Your witnesses must, at the same time, watch you sign your will, and then sign the will as witnesses to your signature. All pages (other than the cover page and signing page) should be initialled by you and the witnesses.

Do I need to involve my lawyer or other professional advisors?

A  will is NOT a simple document. If you need help at any stage, you should get help from a lawyer or someone else who can help you. If you use LawHawk to prepare your will, and a lawyer who knows the LawHawk will (such as Eddie Jackson from Succeed Legal in Wellington, who we worked with to prepare the LawHawk online will), they will be able to pick up exactly where you are up to, keeping your costs to a minimum.

It's a good idea to see a lawyer anyway, given how important your will is. But if you've got more complex or unusual requirements, such as those described earlier in this guide, it's even more important.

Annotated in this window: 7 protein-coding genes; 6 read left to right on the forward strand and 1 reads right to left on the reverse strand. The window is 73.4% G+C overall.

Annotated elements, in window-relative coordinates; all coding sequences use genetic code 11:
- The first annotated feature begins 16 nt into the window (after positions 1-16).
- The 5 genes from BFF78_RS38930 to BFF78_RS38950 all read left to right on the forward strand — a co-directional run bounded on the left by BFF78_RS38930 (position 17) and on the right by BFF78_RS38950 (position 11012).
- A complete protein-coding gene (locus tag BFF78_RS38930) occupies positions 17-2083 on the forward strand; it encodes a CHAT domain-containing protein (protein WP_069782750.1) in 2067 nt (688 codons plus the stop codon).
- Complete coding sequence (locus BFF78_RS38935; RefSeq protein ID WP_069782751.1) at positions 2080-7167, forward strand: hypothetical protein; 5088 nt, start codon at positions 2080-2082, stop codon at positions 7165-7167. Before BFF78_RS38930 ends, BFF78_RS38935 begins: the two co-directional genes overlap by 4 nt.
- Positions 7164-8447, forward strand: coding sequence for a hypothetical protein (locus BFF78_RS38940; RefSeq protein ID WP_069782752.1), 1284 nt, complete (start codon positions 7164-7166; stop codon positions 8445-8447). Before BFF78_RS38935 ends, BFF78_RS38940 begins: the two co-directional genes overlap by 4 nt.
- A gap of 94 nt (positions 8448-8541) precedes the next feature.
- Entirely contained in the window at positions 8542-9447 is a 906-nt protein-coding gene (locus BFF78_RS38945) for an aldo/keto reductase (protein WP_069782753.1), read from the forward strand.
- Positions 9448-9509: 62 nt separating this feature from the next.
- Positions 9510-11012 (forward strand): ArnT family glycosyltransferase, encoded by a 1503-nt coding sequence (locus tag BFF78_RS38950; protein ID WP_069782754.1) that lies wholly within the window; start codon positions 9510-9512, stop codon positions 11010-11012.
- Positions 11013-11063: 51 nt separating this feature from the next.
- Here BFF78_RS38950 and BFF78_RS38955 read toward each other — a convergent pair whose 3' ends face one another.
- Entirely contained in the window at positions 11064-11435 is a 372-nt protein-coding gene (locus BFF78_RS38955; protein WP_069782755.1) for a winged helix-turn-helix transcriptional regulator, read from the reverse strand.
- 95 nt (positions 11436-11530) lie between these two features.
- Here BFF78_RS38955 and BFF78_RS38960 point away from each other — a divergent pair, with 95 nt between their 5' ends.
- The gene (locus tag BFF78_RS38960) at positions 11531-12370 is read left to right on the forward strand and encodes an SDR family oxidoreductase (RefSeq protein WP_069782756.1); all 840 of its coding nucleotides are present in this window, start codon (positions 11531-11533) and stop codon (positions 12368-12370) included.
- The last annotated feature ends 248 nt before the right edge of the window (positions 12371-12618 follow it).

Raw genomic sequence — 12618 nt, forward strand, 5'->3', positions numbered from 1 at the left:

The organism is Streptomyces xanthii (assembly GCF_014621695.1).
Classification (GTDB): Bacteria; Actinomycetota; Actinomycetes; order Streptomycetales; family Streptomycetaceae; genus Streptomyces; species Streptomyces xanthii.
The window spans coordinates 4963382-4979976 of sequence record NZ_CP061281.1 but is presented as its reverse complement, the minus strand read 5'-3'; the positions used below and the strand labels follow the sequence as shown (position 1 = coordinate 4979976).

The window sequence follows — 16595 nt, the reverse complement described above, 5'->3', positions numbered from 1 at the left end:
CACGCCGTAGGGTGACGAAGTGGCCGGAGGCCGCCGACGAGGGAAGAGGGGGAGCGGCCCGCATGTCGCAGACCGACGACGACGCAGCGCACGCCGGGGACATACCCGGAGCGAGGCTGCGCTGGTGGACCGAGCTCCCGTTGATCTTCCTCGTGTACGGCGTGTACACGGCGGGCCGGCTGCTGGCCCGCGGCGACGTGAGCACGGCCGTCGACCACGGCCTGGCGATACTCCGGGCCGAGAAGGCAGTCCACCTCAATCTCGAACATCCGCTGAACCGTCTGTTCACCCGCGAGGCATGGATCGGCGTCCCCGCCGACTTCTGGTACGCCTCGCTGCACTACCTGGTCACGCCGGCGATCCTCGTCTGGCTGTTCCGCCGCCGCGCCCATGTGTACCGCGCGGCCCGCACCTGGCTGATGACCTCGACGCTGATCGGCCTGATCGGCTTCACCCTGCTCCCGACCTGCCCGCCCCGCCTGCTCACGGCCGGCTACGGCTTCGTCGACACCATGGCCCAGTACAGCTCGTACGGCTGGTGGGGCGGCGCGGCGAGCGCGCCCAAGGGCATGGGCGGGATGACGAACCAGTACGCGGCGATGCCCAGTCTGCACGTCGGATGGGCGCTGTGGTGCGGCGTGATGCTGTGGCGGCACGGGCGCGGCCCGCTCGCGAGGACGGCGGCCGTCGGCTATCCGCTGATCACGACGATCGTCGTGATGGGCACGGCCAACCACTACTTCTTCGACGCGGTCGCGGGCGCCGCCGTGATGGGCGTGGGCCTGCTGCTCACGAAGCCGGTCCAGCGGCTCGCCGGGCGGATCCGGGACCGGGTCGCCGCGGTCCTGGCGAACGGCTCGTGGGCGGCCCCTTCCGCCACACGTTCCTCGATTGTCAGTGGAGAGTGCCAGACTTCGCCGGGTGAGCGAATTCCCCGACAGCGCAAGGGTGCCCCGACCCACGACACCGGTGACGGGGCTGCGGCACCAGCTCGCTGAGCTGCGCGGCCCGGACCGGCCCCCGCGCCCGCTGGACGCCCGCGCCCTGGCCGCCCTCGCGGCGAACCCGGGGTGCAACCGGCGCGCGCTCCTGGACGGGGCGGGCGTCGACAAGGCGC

Where should I keep my signed will?

Once your will has been signed, you will need to make sure that it is kept in a safe place, and let your executors know where to find it. It is important that you keep the original, as your executors will need this to get a grant of probate following your death. It is also important that the original is not tampered with (staples removed, and re-stapled etc) or damaged.

A will that has been tampered with, or damaged, can also cause difficulties for your executors when it comes time to get a grant of probate.


Hopefully this has been valuable to expand on the range of things you might want to consider when drafting a will and ensuring it really is fit for a particular purpose. It may also assist with reviewing wills prepared by others.

If you want a really easy and fast way to navigate through the considerations above, try the LawHawk online will. This summary reflects the questions in the interview for that document.

This summary is subject to LawHawk’s Terms and Conditions.